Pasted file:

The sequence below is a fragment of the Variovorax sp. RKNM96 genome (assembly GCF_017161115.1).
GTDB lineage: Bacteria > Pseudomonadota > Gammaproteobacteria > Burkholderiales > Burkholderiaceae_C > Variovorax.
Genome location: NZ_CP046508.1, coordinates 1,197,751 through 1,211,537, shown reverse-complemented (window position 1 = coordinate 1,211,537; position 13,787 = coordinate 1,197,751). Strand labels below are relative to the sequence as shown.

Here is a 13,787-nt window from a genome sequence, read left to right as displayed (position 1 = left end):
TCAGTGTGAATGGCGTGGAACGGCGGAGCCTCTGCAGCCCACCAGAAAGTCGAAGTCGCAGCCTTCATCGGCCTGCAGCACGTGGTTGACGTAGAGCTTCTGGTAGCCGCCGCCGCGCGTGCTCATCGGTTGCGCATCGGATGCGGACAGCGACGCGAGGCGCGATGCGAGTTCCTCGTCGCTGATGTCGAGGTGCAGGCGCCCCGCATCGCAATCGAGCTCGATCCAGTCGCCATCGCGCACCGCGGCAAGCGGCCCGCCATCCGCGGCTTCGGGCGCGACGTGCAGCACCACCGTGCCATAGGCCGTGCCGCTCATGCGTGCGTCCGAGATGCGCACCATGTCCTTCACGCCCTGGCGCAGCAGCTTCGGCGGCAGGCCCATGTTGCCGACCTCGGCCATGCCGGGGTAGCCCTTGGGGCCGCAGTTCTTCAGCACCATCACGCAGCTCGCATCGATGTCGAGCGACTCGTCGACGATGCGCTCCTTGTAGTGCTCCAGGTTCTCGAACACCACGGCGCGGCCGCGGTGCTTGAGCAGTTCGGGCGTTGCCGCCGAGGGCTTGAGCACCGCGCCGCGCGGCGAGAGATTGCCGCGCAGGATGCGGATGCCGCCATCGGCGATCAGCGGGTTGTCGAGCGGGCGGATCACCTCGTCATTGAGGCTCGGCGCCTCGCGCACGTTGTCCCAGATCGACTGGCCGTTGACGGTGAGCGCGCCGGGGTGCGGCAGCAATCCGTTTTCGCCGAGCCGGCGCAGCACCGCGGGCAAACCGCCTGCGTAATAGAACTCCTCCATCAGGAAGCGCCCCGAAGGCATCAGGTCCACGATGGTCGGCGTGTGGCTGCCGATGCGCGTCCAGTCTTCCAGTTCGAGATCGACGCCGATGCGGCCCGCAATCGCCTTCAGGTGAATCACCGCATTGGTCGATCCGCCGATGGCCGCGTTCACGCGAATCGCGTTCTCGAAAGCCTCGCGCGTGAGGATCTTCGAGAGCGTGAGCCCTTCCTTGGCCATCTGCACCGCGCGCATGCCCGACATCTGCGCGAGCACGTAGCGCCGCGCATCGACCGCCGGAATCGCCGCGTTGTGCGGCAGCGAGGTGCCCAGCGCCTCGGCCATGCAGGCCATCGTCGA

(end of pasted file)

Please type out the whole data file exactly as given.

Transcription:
The sequence below is a fragment of the Variovorax sp. RKNM96 genome (assembly GCF_017161115.1).
GTDB lineage: Bacteria > Pseudomonadota > Gammaproteobacteria > Burkholderiales > Burkholderiaceae_C > Variovorax.
Genome location: NZ_CP046508.1, coordinates 1,197,751 through 1,211,537, shown reverse-complemented (window position 1 = coordinate 1,211,537; position 13,787 = coordinate 1,197,751). Strand labels below are relative to the sequence as shown.

Here is a 13,787-nt window from a genome sequence, read left to right as displayed (position 1 = left end):
TCAGTGTGAATGGCGTGGAACGGCGGAGCCTCTGCAGCCCACCAGAAAGTCGAAGTCGCAGCCTTCATCGGCCTGCAGCACGTGGTTGACGTAGAGCTTCTGGTAGCCGCCGCCGCGCGTGCTCATCGGTTGCGCATCGGATGCGGACAGCGACGCGAGGCGCGATGCGAGTTCCTCGTCGCTGATGTCGAGGTGCAGGCGCCCCGCATCGCAATCGAGCTCGATCCAGTCGCCATCGCGCACCGCGGCAAGCGGCCCGCCATCCGCGGCTTCGGGCGCGACGTGCAGCACCACCGTGCCATAGGCCGTGCCGCTCATGCGTGCGTCCGAGATGCGCACCATGTCCTTCACGCCCTGGCGCAGCAGCTTCGGCGGCAGGCCCATGTTGCCGACCTCGGCCATGCCGGGGTAGCCCTTGGGGCCGCAGTTCTTCAGCACCATCACGCAGCTCGCATCGATGTCGAGCGACTCGTCGACGATGCGCTCCTTGTAGTGCTCCAGGTTCTCGAACACCACGGCGCGGCCGCGGTGCTTGAGCAGTTCGGGCGTTGCCGCCGAGGGCTTGAGCACCGCGCCGCGCGGCGAGAGATTGCCGCGCAGGATGCGGATGCCGCCATCGGCGATCAGCGGGTTGTCGAGCGGGCGGATCACCTCGTCATTGAGGCTCGGCGCCTCGCGCACGTTGTCCCAGATCGACTGGCCGTTGACGGTGAGCGCGCCGGGGTGCGGCAGCAATCCGTTTTCGCCGAGCCGGCGCAGCACCGCGGGCAAACCGCCTGCGTAATAGAACTCCTCCATCAGGAAGCGCCCCGAAGGCATCAGGTCCACGATGGTCGGCGTGTGGCTGCCGATGCGCGTCCAGTCTTCCAGTTCGAGATCGACGCCGATGCGGCCCGCAATCGCCTTCAGGTGAATCACCGCATTGGTCGATCCGCCGATGGCCGCGTTCACGCGAATCGCGTTCTCGAAAGCCTCGCGCGTGAGGATCTTCGAGAGCGTGAGCCCTTCCTTGGCCATCTGCACCGCGCGCATGCCCGACATCTGCGCGAGCACGTAGCGCCGCGCATCGACCGCCGGAATCGCCGCGTTGTGCGGCAGCGAGGTGCCCAGCGCCTCGGCCATGCAGGCCATCGTCGA